What in child trauma survivors are called “multiple personalities” exist more subtly in all of us.  I find it rare at best that what Robert K. Merton called “role sets” don’t exist—distinct parts of ourselves, things we feel and express, at home, at work, at play, in public…  And different parts of our past are triggered in some situations rather than others, with some people rather than others.   At all moments, individual behavior becomes action, a vector of feeling and expression which reacts to an interaction of relations past and present.  Whether within or among relations, any of us who has lived and feared even the horrors of sadistic ritual torture, or any grievance, may respond to offers of understanding, trust and acceptance in kind.  That change of attitude and direction is not a matter of learning a fast code of right and wrong, but of having one’s awareness and concern for the effects of one’s reactions to others awakened and returned.  In matters of conflict and human division (as I put it in a chapter of A Criminologist’s Quest for Peace, 2001, under books at www.critcrim.org), in the face of violence, empathy works, obedience doesn’t.  Empathy presupposes that at any moment, we individuate our circumstances and ourselves, treating one another as unique rather than as a defective or otherwise categorized, unitary individuals.

                Becoming safe to others entails becoming safe with others, entails a sense of belonging with and  being accepted by at least a single other person for being one’s honest self rather than having to defend one’s honest existence.  That in turn entails forsaking trying to change a whole person or personality, for coming to terms with matters at hand, which trust itself permits.  I see individuating ourselves and others as being moved by the force of human connection I call love, implying a give-and-take process of interaction I call peacemaking.  I see human interaction as a balance of that force against the force I call fear, when habituated or institutionalized I call violence, doing what we feel needs to get done, must be done, or minimally, should be done.  That includes individualizing social problems—reducing conflict and discord to separating, correcting, incapacitating, or eliminating entire individuals for their misdeeds.  In the field of criminology, we seek to suppress target behaviors by an array of physical and medical (from urinalyses to psycho-tropics) means of confinement, or in the extreme, extermination.  When confinement or medical suppression ends (professional relations end as well), recidivism is the individual’s “responsibility,” requiring further confinement or extended probation.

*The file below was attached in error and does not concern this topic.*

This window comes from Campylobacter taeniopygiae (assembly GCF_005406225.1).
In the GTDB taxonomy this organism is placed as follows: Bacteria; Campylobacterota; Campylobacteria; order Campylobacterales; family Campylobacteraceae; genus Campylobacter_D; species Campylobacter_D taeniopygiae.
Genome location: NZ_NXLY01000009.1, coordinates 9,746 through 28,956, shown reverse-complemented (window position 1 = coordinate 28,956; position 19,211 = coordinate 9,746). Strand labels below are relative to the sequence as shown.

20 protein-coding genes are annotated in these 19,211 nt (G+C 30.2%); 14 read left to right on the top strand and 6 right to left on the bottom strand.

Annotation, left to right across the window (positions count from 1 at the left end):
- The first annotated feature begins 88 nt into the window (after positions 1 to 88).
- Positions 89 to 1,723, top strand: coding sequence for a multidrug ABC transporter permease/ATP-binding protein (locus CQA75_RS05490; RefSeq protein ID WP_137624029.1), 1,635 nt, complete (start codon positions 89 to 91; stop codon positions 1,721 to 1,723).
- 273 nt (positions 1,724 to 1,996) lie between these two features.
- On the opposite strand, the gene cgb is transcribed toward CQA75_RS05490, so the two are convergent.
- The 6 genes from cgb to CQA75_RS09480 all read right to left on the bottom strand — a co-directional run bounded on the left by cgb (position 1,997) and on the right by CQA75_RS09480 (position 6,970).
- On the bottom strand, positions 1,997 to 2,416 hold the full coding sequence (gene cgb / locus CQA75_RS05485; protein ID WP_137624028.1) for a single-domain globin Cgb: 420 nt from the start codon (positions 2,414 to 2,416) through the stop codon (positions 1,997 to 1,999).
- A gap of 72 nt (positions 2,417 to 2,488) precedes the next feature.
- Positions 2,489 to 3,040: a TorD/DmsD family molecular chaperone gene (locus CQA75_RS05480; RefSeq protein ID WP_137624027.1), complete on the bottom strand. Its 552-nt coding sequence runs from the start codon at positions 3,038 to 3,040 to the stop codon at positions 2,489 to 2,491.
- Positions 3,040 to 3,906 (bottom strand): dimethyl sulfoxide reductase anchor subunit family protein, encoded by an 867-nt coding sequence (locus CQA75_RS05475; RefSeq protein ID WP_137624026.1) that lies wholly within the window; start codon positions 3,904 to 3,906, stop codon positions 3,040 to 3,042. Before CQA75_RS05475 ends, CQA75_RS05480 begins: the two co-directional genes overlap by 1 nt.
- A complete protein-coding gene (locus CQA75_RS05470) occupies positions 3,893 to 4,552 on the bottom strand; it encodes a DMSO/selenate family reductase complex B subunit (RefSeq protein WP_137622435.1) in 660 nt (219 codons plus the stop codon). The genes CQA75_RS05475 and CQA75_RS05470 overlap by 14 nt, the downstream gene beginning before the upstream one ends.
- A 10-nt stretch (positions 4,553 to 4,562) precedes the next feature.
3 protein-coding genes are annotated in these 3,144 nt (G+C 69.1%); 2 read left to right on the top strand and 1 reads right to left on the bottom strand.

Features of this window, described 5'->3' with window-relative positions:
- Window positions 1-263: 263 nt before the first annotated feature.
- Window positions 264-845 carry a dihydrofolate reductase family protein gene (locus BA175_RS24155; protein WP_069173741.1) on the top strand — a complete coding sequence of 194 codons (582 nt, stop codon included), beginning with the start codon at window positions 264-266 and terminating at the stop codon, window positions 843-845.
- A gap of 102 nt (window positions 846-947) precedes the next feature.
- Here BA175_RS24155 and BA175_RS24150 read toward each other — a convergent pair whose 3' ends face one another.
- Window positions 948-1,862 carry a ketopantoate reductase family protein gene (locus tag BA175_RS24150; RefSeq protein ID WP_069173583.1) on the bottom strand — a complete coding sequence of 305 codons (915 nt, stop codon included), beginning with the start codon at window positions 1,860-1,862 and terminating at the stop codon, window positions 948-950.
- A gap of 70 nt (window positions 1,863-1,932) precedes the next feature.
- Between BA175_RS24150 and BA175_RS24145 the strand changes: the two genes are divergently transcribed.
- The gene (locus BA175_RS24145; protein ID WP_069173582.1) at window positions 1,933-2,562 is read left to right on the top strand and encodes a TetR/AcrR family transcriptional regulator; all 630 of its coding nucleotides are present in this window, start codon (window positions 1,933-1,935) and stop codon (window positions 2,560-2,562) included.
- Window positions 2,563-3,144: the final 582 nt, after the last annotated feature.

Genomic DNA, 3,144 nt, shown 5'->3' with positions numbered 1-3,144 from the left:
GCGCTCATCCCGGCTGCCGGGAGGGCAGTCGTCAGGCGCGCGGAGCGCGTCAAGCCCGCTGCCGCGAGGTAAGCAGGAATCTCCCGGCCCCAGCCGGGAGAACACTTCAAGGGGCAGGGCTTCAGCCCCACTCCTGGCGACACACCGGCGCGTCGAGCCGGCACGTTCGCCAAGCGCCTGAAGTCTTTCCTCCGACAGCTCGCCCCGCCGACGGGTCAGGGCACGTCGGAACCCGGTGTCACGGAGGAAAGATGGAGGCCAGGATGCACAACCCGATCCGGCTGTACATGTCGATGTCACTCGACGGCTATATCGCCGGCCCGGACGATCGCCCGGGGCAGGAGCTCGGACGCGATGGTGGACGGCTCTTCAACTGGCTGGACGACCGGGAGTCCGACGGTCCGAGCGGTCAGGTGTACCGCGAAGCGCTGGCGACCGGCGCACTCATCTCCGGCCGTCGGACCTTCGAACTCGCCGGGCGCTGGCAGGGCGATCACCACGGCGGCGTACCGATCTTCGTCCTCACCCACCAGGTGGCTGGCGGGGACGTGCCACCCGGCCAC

Fortunately, individualization cannot entirely suppression individuation within controllers, their humanity.  And so among prisoners as among survivors of extreme childhood trauma I have known, moments of compassion and empathy among a range of professionals (other prisoners and students too) are recognized as catalysts for beginning to form safe and lasting sets of relations, to find “normal,” fulfilling lives.  Or coming out of prison, some create those lives in spite of the time they served—often a combination of the two.

                The problem with reshaping people as individual machine models is, as Newton tells us, entropy—distrust, secrecy, anger, depression, dissociation, manifestations of fear and human separation.  Each time we add an “evidence-based” program to (re)habilitate offenders as a group, we create failures we call recidivists or label relapsed.  In the 1970s, these failures in a wave of “exemplary” “diversion programs” were compounded as by three-strikes laws to make the world’s third highest incarcerator what we now call “mass incarceration.”  An expanded, increasingly for-profit privatized “corrections” industry is increasingly impervious to abolition, if ever it was.  Today US prison populations are falling some, but we are creating the human industrial fodder for future record incarceration rates.  In the past, as in the former Soviet region, the only way the upward cycle has been broken is by mass amnesty or clemency.  From stigmatizing to credentialing one another as by standardizing education, we in the US are locked tightly into a culture of individualizing our social problems and our successes…just not entirely.

                When we individualize, we treat one another as categories.  When we individuate, we engage in a process of mutual discovery, mutual learning, about issues and problems at hand, as in circle processes.  In this process that I call “peacemaking,” coming to terms is a journey with no pre-conceived end, except to build and requite trust.  The less time and attention we give to individualizing one another, the more time and room we have to individuate.  Love and peace, hal